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Veterans receive heroes’ welcome in Lincolnton

Army Staff Sgt. Joel Tavera (right), a severely wounded veteran of the Iraq War, speaks to attendees at the Medal of Honor Day held on Friday as disabled Marine Corps veteran Dale Punch assists him.

MICHELLE T. BERNARD
Staff Writer

Three modern-day heroes visited Lincolnton on Friday. Two were Medal of Honor recipients, Retired Army Col. Walter “Joe” Marm and Retired Army Command Sgt. Maj. Robert Patterson, and the third, Army Staff Sgt. Joel Tavera, a veteran of the Iraq War and a severely wounded warrior. Lincoln County Schools students, local veterans and others attended the event held at the James W. Warren Citizens Center. After the three spoke, there was a question and answer session and then an opportunity for autographs and pictures.

There are currently only 72 living Medal of Honor recipients. Both Marm and Peterson agreed that it was far more difficult to wear their medals than it was to receive them because of the great honor associated with the award. A total of 3,516 Medals of Honor have been issued, the first being awarded to Bernard J.D. Irwin, who was an assistant surgeon in the Army during the Civil War. Only one woman, Mary Walker, also an Army surgeon during the Civil War, has received the medal.

Marm received his Medal of Honor for valor shown during the Battle of la Drang Valley in 1965 in Vietnam. Marm spent time speaking about the book written by Joe Galloway about that battle, “We Were Soldiers Once…and Young.” Galloway was a young combat reporter and found himself embedded with the command unit of the 1st Cavalry Division in the valley during the battle. The book went on to be made into a movie in 2002.

“It was a very intense battle and I was very lucky to have lived through it,” Marm said. “As I’ve always said, God works in mysterious ways and he has a plan for all of us.”

Using a good bit of humor during his speech on Friday, Patterson, who is the only living North Carolina recipient of the Medal of Honor, distinguished himself during an assault against a North Vietnamese Army battalion in 1968. A high school dropout, Patterson told the attendees that they could accomplish anything they set their minds to. He dropped out of high school and enlisted in the Army after an argument with his girlfriend.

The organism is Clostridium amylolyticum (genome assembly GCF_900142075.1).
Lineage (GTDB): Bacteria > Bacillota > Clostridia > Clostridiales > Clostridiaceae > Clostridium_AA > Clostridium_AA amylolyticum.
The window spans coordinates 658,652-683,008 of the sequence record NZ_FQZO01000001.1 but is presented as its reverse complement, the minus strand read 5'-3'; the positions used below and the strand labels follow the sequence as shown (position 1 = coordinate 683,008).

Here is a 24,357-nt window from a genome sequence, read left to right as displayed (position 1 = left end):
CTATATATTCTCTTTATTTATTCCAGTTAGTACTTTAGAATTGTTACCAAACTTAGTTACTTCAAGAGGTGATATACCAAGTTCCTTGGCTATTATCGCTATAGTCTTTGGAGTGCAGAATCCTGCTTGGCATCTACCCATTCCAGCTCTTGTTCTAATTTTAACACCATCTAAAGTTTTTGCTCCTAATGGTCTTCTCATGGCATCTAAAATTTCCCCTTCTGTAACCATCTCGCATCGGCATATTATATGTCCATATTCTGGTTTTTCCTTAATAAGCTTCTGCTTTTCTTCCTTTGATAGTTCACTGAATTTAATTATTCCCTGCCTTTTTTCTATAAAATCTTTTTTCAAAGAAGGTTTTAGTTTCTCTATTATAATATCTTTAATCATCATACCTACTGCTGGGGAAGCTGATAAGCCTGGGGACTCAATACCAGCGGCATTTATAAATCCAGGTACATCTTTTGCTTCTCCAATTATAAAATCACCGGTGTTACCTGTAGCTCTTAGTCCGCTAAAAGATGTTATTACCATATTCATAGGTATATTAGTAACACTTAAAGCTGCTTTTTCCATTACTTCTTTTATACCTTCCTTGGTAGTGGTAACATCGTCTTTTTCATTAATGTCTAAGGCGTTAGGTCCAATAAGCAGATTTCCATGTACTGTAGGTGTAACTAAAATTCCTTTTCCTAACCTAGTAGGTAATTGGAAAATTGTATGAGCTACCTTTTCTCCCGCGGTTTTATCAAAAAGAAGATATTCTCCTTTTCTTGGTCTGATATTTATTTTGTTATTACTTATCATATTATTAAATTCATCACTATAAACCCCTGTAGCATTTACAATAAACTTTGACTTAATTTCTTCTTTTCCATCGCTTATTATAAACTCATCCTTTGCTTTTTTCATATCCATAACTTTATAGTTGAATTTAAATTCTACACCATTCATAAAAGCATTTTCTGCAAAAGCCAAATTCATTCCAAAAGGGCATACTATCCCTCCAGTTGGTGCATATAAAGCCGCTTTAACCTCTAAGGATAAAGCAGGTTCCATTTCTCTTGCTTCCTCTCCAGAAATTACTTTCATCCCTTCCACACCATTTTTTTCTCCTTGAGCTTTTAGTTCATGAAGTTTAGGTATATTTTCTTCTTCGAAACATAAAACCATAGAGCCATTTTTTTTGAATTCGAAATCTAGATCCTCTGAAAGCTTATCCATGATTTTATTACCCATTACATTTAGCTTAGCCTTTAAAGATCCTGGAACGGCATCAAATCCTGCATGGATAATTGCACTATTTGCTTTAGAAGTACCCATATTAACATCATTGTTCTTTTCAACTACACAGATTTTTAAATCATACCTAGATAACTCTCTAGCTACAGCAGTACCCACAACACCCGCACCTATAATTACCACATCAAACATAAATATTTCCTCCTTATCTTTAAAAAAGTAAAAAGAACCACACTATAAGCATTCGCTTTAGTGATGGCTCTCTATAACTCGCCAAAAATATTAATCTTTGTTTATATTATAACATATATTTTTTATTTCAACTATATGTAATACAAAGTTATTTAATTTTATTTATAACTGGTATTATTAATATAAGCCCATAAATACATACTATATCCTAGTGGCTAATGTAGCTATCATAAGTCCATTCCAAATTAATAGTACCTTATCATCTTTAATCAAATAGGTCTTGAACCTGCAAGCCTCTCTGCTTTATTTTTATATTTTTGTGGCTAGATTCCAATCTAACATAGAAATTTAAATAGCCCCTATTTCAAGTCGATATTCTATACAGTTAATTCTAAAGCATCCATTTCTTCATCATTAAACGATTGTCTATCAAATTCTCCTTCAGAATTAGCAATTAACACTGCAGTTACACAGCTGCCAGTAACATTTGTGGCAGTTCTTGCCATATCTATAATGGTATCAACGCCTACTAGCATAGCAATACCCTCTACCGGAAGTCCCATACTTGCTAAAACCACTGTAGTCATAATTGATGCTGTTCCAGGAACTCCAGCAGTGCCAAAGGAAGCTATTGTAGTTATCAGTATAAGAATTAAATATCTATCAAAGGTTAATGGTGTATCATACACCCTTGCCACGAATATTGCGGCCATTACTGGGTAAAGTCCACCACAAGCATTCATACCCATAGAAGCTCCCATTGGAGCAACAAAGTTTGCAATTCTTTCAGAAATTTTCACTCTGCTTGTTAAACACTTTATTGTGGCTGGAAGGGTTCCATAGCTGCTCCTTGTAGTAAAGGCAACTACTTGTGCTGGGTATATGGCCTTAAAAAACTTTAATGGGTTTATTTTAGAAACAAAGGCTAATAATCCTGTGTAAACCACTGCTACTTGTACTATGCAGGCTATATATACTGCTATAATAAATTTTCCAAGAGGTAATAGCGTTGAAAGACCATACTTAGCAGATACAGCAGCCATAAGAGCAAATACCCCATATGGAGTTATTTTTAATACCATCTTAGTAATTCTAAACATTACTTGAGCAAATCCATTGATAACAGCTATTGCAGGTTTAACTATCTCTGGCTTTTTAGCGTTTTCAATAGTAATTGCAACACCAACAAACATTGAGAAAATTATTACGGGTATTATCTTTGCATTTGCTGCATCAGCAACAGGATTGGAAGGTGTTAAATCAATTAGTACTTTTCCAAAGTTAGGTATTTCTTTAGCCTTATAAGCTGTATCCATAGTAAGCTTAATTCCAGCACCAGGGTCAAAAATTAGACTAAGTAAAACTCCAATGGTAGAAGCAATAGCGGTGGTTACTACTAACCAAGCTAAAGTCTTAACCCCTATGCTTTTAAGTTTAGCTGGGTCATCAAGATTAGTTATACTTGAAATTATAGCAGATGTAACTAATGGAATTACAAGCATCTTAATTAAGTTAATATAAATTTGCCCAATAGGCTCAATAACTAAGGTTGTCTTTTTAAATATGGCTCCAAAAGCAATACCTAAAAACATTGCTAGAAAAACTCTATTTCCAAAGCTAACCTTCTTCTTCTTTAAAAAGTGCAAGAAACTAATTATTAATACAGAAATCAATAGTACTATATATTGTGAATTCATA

“She ticked me off Sunday night and I enlisted in the army the next day,” he said. “I showed her.”

To this day, Patterson can’t remember what it was that his girlfriend did but, of course, enlisting changed his life forever. He told the students in the audience that getting an education was like building a house and that they were building the foundation now. He used himself as an example of what not to do.

“It was an interesting time but I would not want to go through it again,” he said. “War is ugly and not something to look forward to. It’s not the way it’s portrayed in the books. It can be downright boring at times – then it picks up and can be frightening. I loved the Army but I hated war.”

Tavera is lucky to be alive. He was traveling with four other soldiers in a Humvee in Iraq when it received a direct hit by an enemy rocket. Three of the soldiers were killed instantly.

“It wasn’t pretty,” he said. “I was burning when I left the vehicle.”

Tavera was burnt on over 60 percent of his body, lost his sight, his right leg, part of his skull and some of his fingers. Since the accident, which he wasn’t expected to survive, he’s had over 100 surgeries and had to re-learn how to walk and talk. Today, Tavera, who currently lives in North Carolina, is a senior in college and plans to apply to work toward a graduate degree. He hunts, fishes and loves to go to NASCAR races.

“Over the years, I’ve overcome more than I thought I would,” he said. “I figure that things happen for a reason and so much more good has happened to me than bad. I enjoy the little things in life now. It’s better to live for something than to do nothing.”

During the question and answer period, a young woman asked Tavera what was the first thing that went through his head after the accident.

“I woke up and I couldn’t see anything,” he said. “I could hear my mother but she sounded far away. I felt pretty depressed – it was not the greatest place to be. I could hear people coming in and out, saying I was going to die.”

When asked if he could change anything about what happened or if he had any regrets, Tavera said that the only thing would be to have not lost his sight.

“Honestly, I’m the way I am because of what happened,” he said. “I didn’t want this to happen but it could have happened to anyone. When you sign on the line, you’re put in harm’s way whether you’re doing your job or not. I was doing my job when I was blown up. That’s part of the risk you take.”

 

Image courtesy of Michelle T. Bernard

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